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On Sept. 11, 1993, Kent Hovind, a "creation-scientist[sic]-evangelist" from Pensacola, Florida, and Farrell Till, English professor and editor of The Skeptical Review, met in public debate at Faith Baptist Church in Pekin, IL. Although the topic of the debate was "The Genesis story of the flood is scientifically accurate in all details," Hovind distributed to the audience a handout ("Debate #7") that was a generalized attack on evolution. The paper warned the audience to watch for "desperate measures" and "illogical ideas" that the evolutionist could be expected to use during the debate. Among other things, the paper listed ad hominem arguments, ridicule and scorn, citation of majority opinion, and various appeals to scholarship. Additionally, the paper stated that the evolutionist would "change the subject to avoid answering the opponent's questions and comments."
The debate was supposed to be comprised of a 30-minute opening statement each, 20 minutes of rebuttal each, and a question-and-answer period (questions sent in by the audience).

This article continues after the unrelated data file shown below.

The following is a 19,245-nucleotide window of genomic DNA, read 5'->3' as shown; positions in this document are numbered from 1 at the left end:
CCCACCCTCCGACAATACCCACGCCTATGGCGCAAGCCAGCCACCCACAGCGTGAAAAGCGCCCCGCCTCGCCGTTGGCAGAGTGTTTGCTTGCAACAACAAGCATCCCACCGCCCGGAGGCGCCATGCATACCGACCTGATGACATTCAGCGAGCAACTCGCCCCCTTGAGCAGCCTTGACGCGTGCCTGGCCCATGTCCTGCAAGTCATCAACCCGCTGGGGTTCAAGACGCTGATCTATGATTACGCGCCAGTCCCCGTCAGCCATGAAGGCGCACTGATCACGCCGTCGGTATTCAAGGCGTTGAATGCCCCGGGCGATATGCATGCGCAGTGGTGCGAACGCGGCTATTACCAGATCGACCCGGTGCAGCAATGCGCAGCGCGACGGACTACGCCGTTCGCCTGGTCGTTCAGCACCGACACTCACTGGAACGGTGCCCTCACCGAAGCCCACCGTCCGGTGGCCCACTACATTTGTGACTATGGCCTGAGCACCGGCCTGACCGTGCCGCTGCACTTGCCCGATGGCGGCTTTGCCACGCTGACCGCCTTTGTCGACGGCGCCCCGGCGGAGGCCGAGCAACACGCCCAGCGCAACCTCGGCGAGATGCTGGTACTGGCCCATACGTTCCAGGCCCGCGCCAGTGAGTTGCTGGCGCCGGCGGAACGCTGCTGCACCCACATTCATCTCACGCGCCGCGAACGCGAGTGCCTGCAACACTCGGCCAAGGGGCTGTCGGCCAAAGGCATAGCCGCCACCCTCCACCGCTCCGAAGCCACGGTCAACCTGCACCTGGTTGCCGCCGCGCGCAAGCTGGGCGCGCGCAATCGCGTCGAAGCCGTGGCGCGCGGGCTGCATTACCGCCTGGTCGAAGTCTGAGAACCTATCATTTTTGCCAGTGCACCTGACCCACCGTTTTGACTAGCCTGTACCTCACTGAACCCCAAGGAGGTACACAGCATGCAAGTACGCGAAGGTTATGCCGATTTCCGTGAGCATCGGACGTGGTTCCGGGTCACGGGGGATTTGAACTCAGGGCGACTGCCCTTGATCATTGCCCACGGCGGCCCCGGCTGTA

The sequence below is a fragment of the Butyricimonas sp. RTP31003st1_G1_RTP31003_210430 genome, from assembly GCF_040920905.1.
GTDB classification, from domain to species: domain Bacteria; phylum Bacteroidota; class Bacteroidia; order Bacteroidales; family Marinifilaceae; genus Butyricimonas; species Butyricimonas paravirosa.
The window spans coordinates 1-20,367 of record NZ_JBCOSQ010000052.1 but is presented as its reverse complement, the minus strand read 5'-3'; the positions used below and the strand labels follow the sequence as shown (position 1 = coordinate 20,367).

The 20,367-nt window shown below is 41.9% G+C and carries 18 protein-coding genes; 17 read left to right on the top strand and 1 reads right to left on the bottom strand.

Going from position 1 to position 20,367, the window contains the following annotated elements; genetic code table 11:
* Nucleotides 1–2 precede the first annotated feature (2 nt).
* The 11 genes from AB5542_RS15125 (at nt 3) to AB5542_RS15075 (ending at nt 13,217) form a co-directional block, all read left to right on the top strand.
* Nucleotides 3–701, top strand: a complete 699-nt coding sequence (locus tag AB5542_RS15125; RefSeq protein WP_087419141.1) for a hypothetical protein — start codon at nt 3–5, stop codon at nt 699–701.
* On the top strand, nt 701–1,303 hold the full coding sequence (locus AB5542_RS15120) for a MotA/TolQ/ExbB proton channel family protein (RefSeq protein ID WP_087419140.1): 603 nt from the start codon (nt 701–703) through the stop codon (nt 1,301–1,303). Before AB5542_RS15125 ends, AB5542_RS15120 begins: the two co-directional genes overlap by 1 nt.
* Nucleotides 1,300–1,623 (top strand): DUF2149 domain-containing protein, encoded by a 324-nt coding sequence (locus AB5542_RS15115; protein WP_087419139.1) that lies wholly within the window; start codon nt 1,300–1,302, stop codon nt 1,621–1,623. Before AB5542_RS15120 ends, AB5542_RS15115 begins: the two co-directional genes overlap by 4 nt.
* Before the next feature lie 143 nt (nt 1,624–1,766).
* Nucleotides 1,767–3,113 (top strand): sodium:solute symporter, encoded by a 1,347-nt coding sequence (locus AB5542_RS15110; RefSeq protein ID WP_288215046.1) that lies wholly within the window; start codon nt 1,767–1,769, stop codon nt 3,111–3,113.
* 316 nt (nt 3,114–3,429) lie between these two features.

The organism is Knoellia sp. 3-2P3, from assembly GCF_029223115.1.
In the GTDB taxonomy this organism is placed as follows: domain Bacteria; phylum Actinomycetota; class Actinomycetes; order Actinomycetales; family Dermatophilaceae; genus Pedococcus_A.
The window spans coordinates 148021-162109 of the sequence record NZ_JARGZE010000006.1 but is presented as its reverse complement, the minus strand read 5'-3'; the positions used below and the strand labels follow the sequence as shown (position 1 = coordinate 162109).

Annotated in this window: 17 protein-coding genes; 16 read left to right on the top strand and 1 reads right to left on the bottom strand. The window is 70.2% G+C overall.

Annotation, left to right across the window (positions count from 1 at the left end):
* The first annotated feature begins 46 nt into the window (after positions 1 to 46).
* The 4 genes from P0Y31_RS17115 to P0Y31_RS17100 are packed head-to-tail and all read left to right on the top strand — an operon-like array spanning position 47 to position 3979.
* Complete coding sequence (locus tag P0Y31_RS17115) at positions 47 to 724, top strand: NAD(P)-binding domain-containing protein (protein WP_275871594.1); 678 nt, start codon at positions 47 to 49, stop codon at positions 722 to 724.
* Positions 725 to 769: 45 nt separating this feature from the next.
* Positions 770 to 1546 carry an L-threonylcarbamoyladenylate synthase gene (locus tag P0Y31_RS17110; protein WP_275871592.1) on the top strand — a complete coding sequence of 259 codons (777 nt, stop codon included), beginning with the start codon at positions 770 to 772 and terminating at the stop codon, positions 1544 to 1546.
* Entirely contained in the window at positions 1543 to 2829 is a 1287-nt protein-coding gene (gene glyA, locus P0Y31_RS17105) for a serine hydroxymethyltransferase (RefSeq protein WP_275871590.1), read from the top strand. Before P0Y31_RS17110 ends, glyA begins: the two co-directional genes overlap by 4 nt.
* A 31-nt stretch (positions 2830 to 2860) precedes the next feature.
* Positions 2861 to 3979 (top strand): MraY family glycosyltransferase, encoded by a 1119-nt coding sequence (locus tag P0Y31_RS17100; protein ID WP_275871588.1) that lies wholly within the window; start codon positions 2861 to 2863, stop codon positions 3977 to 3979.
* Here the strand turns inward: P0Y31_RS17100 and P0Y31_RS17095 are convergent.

Hovind's opening statement was nothing but his well-traveled slide show. He opened by stating that all evolutionists believe that anyone who is a Bible-believing Christian is ignorant.
Some other highlights: An 11-foot skeleton has been found in a coal mine in West Virginia--- proof positive that pre-flood humans were bigger (so where is this skeleton now, Kent?); the geologic column doesn't exist anywhere in the world; Noah's ark contained only babies, and only single "kinds." There was a relatively new (for me, at least) twist--- the 23.5 degree tilt of the earth happened during the flood. A giant "ice meteor" which, because of its low temperature was magnetic, banged into the North Pole, dropped mammoths in their tracks, the vapor canopy collapsed, and the earth was flooded to a depth of 12,000 ft.
As Dave Barry says, "I am not making this up." The presentation was rapid-fire, leaving no time for the audience to digest a topic before the next slide was flashed. Indeed, for someone who told the Peoria Journal Star that he does the show 700 times a year, the presentation was unpolished, and the slides were of poor quality.